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Why community college may be a student’s first and best path to her/his career

As my own family goes through our second and final iteration of the college search, majors, careers, and the rest, I continue to come across some very interesting information advocating the merits of community college.

My family lives in a hyper-competitive high school district, one of the best in the state of California. And yet, according to the high schools own placement records, almost 50% of these students will start post high school education in community college.

Most high school seniors don’t want to entertain this path. But numbers don’t lie.

I thought you might enjoy two resources I have come across that make the point that community college could be . The first is a link to a video titled Success in the New Economy. This is an interesting 9 minute video on the merits of community college. And why community college may be the best option for students seeking meaningful, higher-earning careers.

The second is the article below by Associated Press. I hope this perspective opens a few ideas for someone you know.

Big changes coming to key community colleges

By Dan Walters, Associated Press

California’s 114 community colleges are the Rodney Dangerfields of higher education, overshadowed by the state’s four-year universities and not getting much respect.

That’s true even though the community colleges’ 2.1 million full- and part-time students are more than three times the combined enrollments of the University of California and the California State University systems.

More importantly, low-cost, conveniently located community colleges are the primary gateway into post-high school job training and four-year degrees for those who would otherwise be stuck on the lower rungs of the socioeconomic ladder. Some big changes are coming to the system; some of them from Gov. Jerry Brown, who began his political career a half-century ago as a community college trustee in Los Angeles and will end it this year.

Under his prodding, the Legislature has approved a new state-operated online community college that he says will give workers displaced by technology or other circumstances new opportunities to acquire marketable skills.

“I want people to be able to open their own imaginations whether they are 15 or 50. Now (students) have a real opportunity to not only learn but to get a certificate and get skills to earn more money, advance and pursue their dreams,” Brown told the state community college board after signing legislation for the online college.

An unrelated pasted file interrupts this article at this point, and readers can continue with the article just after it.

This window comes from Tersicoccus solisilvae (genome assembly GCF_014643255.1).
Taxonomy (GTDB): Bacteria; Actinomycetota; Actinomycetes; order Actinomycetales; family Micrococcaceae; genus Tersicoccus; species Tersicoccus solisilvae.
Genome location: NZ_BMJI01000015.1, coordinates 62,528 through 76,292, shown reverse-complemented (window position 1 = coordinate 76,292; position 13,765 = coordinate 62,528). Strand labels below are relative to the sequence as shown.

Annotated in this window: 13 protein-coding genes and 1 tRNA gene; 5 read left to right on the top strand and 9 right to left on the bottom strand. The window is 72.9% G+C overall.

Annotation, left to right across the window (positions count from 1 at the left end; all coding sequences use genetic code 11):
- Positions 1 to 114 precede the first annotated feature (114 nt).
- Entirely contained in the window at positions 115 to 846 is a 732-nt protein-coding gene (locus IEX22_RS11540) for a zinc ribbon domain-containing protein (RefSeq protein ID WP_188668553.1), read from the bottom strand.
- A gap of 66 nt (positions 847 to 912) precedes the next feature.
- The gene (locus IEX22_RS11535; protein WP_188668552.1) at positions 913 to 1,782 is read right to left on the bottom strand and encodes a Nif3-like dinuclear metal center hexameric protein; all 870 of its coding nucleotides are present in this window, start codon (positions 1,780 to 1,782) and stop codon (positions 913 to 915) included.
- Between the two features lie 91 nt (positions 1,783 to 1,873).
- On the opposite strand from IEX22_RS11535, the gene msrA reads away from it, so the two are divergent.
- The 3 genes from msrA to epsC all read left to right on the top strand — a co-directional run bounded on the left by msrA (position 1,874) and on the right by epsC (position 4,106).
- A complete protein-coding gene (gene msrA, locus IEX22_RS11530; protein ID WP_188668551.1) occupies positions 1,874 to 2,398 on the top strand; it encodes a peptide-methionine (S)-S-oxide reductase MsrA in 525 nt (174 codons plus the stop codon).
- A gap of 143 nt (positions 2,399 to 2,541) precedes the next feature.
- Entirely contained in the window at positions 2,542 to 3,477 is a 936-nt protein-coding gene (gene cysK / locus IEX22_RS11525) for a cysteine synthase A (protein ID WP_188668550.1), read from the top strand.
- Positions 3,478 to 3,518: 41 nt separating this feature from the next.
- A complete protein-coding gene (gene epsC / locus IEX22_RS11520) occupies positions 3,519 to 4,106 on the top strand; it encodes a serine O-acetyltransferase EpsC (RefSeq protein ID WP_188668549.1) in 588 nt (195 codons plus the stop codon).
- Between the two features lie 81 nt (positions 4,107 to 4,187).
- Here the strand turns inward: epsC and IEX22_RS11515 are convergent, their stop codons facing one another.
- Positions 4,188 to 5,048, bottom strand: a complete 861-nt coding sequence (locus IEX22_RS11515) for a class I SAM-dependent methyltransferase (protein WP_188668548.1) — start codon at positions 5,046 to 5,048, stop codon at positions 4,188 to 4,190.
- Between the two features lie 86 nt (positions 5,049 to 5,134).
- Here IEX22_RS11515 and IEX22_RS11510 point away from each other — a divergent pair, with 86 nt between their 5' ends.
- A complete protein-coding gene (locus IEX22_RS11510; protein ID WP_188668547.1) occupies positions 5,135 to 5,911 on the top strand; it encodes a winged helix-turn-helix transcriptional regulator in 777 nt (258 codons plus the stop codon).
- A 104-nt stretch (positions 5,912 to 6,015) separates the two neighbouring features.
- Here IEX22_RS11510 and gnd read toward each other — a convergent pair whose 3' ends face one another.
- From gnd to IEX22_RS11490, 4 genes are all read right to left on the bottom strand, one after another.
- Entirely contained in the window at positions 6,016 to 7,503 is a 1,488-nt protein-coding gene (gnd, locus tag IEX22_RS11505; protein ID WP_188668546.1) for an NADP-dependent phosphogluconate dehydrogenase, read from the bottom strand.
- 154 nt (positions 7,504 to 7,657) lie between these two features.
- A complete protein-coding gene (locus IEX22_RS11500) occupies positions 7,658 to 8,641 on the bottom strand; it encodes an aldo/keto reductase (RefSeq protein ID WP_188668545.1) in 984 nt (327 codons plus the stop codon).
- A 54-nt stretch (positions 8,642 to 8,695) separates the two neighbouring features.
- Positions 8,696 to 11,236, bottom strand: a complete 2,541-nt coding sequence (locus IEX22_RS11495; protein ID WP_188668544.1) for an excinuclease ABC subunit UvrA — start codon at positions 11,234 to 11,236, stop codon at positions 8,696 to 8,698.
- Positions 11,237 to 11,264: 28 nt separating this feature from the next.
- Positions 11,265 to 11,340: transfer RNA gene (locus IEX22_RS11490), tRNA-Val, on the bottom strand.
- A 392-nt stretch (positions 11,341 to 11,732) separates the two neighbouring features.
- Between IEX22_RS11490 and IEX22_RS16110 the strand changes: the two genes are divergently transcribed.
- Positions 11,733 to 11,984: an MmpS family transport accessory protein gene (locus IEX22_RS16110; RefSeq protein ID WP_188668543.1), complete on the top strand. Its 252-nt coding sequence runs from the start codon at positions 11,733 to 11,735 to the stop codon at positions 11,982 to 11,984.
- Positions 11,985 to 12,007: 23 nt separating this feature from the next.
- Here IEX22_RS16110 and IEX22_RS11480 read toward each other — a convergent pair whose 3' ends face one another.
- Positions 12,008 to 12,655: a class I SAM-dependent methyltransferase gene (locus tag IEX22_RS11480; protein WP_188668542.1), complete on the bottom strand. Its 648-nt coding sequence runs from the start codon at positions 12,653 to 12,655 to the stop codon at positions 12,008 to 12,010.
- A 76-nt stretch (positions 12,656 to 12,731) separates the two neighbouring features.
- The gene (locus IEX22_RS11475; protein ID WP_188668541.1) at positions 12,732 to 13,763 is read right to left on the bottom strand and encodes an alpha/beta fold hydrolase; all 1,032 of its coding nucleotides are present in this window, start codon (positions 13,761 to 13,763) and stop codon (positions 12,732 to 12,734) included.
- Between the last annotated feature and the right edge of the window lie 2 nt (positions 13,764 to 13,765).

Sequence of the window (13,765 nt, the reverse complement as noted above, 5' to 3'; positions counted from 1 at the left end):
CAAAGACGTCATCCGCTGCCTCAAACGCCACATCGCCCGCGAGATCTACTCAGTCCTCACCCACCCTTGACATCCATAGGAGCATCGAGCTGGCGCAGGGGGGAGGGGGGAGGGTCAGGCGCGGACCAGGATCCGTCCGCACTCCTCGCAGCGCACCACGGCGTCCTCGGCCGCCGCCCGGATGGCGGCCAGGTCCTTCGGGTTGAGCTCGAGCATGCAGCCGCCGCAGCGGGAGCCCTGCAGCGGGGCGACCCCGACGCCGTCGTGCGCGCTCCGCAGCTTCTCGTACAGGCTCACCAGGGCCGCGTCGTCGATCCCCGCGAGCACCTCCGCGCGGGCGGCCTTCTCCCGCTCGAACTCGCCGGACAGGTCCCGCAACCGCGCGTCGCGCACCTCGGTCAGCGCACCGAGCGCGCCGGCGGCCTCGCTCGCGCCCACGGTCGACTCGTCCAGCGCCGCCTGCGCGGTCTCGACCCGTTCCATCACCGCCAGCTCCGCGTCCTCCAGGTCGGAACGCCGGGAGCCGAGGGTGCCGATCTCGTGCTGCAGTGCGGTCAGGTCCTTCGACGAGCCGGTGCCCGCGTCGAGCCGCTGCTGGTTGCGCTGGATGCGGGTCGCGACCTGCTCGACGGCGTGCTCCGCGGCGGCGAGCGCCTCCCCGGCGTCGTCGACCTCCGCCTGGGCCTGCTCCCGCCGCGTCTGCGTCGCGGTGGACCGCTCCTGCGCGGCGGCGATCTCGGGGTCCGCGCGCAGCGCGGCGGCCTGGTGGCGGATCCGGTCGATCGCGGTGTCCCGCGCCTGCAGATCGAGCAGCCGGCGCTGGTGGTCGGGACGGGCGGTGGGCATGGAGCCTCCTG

Brown and the Legislature are also overhauling how the colleges are financed, giving them more state aid but conditioning some money on how well colleges are preparing students for jobs or transfer to four-year institutions.

It’s meant to be a carrot to encourage better performances by local colleges, who previously had been given allocations based on enrollment, but it’s also something of an anomaly.

The governor has stoutly resisted performance measures for K-12 schools, even for his program of directing more state aid to help poor and “English-learner” students raise their academic skills.

He calls that reluctance “subsidiarity,” meaning trusting local education officials to do the right thing, and has rejected pleas of education reformers for more accountability.

It’s a little odd that he would reject such accountability for K-12 schools but insist on it for community colleges.

Still another Brown-backed change is called “California College Promise.” Participating community colleges may provide financial incentives and guaranteed transfers to four-year colleges for community college students meeting certain criteria. The program also envisions community colleges partnering with K-12 schools to improve college preparation.

Brown, however, is not the only source of change for the community colleges.

This month, the state community college board approved an agreement that allows students who have completed required lower-division work in some majors to transfer as juniors to private, nonprofit colleges and universities. While students have sought such transfers in the past, the new agreement provides a more direct pathway for admission.

But perhaps the biggest change coming, albeit slowly, to the state’s community colleges is allowing some of them to offer four-year “baccalaureate” degrees in some fields.

Nine community colleges awarded 135 such degrees this year under a pilot program, involving such fields as dental hygiene, mortuary science and ranch management.

The state Senate has passed a bill to extend the pilot program, but it faces stiff opposition from faculty unions and the Assembly has killed extension legislation in the past.

California has a looming shortage of college-educated workers and if the gap is to be closed, community colleges must be full partners and not merely academic stepchildren.

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Coping with College Loans

Paying them down and managing their financial impact.

Is student loan debt weighing on the economy? Probably. Total student loan debt in America is now around $1.5 trillion, having tripled since 2008. The average indebted college graduate leaves campus owing nearly $40,000, and the mean monthly student loan payment for borrowers aged 30 and younger is about $350.1,2